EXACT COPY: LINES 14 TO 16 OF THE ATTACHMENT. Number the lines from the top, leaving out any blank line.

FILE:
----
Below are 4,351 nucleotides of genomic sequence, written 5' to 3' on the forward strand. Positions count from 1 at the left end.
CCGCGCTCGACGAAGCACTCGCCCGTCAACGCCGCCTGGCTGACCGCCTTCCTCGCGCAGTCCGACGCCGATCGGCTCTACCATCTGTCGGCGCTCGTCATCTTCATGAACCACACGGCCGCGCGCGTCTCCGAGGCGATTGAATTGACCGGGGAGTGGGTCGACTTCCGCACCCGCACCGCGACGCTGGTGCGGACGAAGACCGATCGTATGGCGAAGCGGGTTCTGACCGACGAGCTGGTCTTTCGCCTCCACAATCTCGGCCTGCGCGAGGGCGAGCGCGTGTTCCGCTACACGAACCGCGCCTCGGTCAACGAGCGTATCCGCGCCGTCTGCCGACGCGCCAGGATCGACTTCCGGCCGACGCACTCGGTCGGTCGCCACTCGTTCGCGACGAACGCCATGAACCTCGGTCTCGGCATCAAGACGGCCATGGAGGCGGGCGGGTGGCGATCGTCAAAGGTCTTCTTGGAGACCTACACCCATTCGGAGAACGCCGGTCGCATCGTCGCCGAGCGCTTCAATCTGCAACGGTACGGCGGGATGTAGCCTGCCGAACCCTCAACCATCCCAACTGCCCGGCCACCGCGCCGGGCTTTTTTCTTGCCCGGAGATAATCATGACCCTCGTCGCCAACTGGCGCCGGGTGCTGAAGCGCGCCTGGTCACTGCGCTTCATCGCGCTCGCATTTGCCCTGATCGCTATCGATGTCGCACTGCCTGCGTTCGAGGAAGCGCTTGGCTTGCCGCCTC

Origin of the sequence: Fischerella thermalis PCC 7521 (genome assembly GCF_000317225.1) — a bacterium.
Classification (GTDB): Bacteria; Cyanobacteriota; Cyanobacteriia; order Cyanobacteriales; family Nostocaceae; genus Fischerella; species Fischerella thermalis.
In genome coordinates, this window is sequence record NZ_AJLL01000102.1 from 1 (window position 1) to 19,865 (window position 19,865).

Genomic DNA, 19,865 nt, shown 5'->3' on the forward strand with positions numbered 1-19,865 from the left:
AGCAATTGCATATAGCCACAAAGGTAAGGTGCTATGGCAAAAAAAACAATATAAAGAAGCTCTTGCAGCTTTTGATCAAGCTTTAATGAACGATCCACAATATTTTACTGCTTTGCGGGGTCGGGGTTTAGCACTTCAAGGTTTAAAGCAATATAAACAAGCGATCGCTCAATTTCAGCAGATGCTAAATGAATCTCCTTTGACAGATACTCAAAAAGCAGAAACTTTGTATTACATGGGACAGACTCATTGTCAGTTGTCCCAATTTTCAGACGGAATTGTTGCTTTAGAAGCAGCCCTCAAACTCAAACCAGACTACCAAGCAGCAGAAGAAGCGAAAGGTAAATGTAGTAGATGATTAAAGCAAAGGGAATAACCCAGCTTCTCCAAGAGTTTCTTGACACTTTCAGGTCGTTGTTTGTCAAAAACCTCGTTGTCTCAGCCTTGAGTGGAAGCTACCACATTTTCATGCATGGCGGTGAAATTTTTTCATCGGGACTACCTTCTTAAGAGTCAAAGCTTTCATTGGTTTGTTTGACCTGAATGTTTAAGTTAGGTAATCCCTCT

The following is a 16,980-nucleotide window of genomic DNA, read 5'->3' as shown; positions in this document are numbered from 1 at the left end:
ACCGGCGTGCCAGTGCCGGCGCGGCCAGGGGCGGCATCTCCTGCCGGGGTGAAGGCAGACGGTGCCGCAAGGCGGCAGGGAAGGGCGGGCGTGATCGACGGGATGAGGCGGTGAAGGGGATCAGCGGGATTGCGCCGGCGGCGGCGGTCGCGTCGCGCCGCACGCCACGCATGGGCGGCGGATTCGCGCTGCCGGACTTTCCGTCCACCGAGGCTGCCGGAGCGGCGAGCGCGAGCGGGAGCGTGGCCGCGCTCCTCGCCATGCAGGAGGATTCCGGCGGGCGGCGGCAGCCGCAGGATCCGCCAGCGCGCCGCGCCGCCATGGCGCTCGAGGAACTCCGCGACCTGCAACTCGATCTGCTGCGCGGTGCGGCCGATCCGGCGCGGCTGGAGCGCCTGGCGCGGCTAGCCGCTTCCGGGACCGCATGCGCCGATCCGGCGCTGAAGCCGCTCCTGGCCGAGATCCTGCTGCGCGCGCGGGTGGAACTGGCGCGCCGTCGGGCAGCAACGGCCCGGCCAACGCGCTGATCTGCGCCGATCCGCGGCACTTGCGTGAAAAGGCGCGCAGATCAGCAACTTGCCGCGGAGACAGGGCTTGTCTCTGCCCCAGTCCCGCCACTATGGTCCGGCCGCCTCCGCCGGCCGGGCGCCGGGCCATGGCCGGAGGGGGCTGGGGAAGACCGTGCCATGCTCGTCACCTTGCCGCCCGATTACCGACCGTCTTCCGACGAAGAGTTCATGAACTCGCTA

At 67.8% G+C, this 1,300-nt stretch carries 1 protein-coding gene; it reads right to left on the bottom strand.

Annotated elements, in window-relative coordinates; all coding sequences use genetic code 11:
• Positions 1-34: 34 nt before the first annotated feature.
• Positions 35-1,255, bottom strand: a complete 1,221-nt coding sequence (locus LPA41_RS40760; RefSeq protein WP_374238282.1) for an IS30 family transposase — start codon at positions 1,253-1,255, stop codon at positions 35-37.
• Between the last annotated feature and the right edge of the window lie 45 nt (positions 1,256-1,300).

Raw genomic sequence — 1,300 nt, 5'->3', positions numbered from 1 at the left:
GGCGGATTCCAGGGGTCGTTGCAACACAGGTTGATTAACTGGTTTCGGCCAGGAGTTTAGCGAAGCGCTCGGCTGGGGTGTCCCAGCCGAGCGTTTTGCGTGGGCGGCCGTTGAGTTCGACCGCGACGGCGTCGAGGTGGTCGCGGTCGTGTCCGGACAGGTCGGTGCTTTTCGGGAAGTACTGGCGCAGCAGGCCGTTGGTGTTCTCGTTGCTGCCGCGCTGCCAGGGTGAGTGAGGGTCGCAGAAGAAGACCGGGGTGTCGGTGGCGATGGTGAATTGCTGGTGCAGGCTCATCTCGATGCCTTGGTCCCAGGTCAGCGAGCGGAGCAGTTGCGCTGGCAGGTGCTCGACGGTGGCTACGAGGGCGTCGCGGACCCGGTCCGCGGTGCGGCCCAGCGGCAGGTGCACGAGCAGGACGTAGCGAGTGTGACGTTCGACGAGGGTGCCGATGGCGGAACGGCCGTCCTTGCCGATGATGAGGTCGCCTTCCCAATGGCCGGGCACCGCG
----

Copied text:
• Between the last annotated feature and the right edge of the window lie 45 nt (positions 1,256-1,300).

Raw genomic sequence — 1,300 nt, 5'->3', positions numbered from 1 at the left:
GGCGGATTCCAGGGGTCGTTGCAACACAGGTTGATTAACTGGTTTCGGCCAGGAGTTTAGCGAAGCGCTCGGCTGGGGTGTCCCAGCCGAGCGTTTTGCGTGGGCGGCCGTTGAGTTCGACCGCGACGGCGTCGAGGTGGTCGCGGTCGTGTCCGGACAGGTCGGTGCTTTTCGGGAAGTACTGGCGCAGCAGGCCGTTGGTGTTCTCGTTGCTGCCGCGCTGCCAGGGTGAGTGAGGGTCGCAGAAGAAGACCGGGGTGTCGGTGGCGATGGTGAATTGCTGGTGCAGGCTCATCTCGATGCCTTGGTCCCAGGTCAGCGAGCGGAGCAGTTGCGCTGGCAGGTGCTCGACGGTGGCTACGAGGGCGTCGCGGACCCGGTCCGCGGTGCGGCCCAGCGGCAGGTGCACGAGCAGGACGTAGCGAGTGTGACGTTCGACGAGGGTGCCGATGGCGGAACGGCCGTCCTTGCCGATGATGAGGTCGCCTTCCCAATGGCCGGGCACCGCG